When I setup the main level, I plan to back the metal lath with fiberglass screen.  The metal lath will still provide the strength to catch the shotcrete, but the fiberglass screen will prevent any material from passing through.





Thought I would try to put some extra pics in here…

And the Story.

I like to include the text of the video, along with some extra info that doesn’t fit in a narration, so that the content is google searchable.

For this job, I had hired some teens, rented a jack hammer and taken the day off work to make the long weekend even longer.

The big question was, “How would I get this slag out of the basement?”  The final solution that I came up with was a Bagster dumpster that I got from Home Depot for 30$.


The plan was to load it up and use my trusty skid steer in to lift it up and out of the basement.

It took a bit of trial and error to figure out the best way to lift the bag and to empty it, but fortunately, we had lots of tries to get it right.  You can see how we did it in the video.

The bagster is supposed to be for only a single use, but it  held up very well, load after heavy load, for a number of days. The only tear was caused by dragging it up the rough wall in the first lift.

TeensThis first day, we were mostly focused on the edges where the thickest concrete was because I didn’t want to rent that 75 lb jack hammer for a second day.  The heavy jackhammer was actually very effective on the thick concrete, but kept getting stuck in the thinner stuff.  For that, the 11 lb breaker was much more effective.  My Dewalt hammer drill also got a work out.  At the start of the day, I couldn’t get the teens to touch the power tools, but by the end of the day, they were much more comfortable with me and the tools and were taking turns on the jack hammer.

On Saturday, my parents were in town, even though I warned them that we would be taking on the worst job of the build so far.  I also hired Zack again, he was one of the teens from the day before.

My father got to cutting a slot in the footings (doorway) for the radon tube while the rest of us got cracking on the concrete slag.  Our radon tube was made of a 4 inch corrugated drain pipe, wrapped in landscapers fabric to keep dirt out.  It just gives radon an easy way to escape so it won’t build up under the basement floor.

Then my father and I worked on the floor drains while the others just kept right on cracking up that concrete.  In order to get the slope correct from the floor drain in the central room all the way to the outer wall, we had to cut open the tops of the footings.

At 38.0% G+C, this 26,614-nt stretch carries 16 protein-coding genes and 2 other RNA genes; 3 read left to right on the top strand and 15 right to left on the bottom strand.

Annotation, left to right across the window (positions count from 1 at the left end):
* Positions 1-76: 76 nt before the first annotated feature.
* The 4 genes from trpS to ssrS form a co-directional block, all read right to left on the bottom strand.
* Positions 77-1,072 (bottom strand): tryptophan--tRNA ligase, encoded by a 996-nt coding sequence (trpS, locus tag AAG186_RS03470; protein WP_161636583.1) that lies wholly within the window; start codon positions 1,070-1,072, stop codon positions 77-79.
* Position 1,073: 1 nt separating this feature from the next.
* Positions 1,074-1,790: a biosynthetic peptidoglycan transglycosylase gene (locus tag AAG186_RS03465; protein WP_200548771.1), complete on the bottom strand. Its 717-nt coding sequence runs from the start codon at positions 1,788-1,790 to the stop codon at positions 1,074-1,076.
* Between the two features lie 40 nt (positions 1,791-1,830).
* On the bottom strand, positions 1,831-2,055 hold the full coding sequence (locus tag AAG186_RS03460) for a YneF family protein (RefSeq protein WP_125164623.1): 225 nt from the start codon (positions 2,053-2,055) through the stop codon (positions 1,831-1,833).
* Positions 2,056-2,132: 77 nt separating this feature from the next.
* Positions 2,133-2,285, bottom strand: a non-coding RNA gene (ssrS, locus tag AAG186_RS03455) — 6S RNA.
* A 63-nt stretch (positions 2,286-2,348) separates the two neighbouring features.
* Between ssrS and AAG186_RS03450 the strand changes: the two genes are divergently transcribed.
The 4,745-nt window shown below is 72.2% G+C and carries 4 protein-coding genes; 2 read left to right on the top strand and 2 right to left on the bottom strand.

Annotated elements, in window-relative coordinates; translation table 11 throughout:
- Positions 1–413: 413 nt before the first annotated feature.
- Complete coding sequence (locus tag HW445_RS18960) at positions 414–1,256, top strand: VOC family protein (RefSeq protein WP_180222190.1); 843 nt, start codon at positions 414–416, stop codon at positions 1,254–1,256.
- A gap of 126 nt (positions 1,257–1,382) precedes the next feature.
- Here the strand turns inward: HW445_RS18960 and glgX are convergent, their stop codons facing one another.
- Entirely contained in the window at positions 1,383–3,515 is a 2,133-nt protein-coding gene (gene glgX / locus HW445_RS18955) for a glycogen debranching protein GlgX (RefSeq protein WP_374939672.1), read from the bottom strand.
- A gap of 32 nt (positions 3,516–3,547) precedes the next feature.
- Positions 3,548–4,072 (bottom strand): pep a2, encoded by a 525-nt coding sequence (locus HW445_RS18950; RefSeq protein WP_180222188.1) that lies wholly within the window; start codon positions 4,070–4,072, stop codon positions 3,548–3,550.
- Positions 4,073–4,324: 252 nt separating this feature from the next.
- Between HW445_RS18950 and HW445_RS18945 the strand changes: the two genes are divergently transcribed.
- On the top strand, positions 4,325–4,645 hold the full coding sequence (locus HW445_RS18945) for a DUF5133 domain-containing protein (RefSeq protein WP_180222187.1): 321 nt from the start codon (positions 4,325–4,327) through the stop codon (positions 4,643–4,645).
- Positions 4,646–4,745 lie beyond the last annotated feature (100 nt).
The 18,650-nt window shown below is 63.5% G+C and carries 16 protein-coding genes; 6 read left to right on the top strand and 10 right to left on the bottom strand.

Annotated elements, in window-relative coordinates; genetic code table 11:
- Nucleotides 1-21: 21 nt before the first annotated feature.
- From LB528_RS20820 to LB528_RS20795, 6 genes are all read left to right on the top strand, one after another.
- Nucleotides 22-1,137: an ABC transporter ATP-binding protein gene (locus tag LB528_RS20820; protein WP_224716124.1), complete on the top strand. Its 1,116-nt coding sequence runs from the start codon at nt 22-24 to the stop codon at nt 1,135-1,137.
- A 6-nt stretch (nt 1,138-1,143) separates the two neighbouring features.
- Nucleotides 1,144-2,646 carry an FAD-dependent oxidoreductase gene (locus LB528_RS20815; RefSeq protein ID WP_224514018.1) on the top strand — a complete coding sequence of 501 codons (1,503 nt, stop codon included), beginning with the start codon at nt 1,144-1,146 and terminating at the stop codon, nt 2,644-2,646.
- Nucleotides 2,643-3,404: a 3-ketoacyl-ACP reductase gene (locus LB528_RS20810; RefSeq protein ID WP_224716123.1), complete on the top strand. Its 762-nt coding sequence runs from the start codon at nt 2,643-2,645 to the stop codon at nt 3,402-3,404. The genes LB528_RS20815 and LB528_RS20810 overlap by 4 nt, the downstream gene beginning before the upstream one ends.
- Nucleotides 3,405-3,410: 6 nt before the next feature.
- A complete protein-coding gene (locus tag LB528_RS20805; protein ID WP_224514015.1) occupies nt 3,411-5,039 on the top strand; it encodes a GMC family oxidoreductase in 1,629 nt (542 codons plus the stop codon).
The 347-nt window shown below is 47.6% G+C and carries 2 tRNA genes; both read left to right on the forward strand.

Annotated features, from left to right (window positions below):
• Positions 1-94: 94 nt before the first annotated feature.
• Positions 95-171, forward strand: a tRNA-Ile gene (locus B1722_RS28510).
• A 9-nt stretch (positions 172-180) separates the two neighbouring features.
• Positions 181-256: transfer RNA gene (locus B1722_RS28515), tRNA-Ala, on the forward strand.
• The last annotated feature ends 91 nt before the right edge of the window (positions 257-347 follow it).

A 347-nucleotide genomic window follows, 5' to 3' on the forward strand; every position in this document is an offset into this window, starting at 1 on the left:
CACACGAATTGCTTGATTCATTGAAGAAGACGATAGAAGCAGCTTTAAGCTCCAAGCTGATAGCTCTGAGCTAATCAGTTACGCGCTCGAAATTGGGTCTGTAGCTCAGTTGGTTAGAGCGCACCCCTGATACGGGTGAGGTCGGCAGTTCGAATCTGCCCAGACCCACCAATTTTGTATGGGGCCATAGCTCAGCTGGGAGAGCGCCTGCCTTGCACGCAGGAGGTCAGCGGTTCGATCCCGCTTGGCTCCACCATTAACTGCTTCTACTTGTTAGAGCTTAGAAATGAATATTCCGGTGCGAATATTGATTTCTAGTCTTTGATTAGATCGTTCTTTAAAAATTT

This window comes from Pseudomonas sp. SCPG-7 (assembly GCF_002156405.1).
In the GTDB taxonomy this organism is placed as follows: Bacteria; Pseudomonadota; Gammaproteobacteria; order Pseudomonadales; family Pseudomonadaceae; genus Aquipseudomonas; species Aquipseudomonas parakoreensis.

We had planned for holes in the footings to run these pipes, and I had even come prepared with 4″ PVC to use to form them.  However, the guys doing our footings told me they brought their own 4″ corrugated drain pipe, which they nailed in place very quickly.  The problem was that the flexible pipe “floated” up in the middle when the footings were poured. Instead of being a straight sloped hole thru the concrete, they bowed to the point that we couldn’t even get the 2″ pipes thru.  I guess they were not used to the footings being so wide.  Narrower footings probably wouldn’t have as much deformation due to “floating”.  You may recall this same issue cost me time and money during several other stages of the build. Hopefully this was the last of it.


Then we came back out again on the holiday Monday, just my wife and kids.  Sherri and I cracked things up with the 11 lb “breaker” and the boys scrambled to collect the pieces into the buckets.  When the buckets filled up, one of us would dump the bucket in the bagster.  The boys were motivated by being paid 1$ per 5 gallon bucket.  They worked for several hours before wearing out.

With the big chunks finally removed, we raked the smaller bits and then brought in some pea stone, which is required by code in my area.

I came back on another afternoon with Zack and my friend Aaron to get the second half of the pea stone down and rake it all level.  At one point in the video, you can see Aaron intentionally took a pea stone shower, just to see what it would feel like.  I don’t think he will do that again.

BuildingPermit_blurThe final product was a a peastone under-floor that meets building code.  The black pipes are to channel radon out of the home and the white pipes are plumbing or drains.  The inspector approved the work and we were able to rake the pea stone level and move on to the next step.

Next step is to get the vapor barrier, insulation and radiant floor tubes down here so we can pour the basement floor.


Experience vs. Understanding


Posted on October 1, 2014 by

A lot of specialized experience and understanding are required to properly build an earth sheltered home.


Many contractors have experience, usually learned from mistakes made. Specifically, they learn from mistakes that negatively impact their portion of the build. They often don’t understand how the design or their adjustments and shortcuts will effect other portions of the build or the final performance. Many engineers have understanding of what effects the final performance, but don’t have the experience to understand how their instructions will be interpreted during real construction.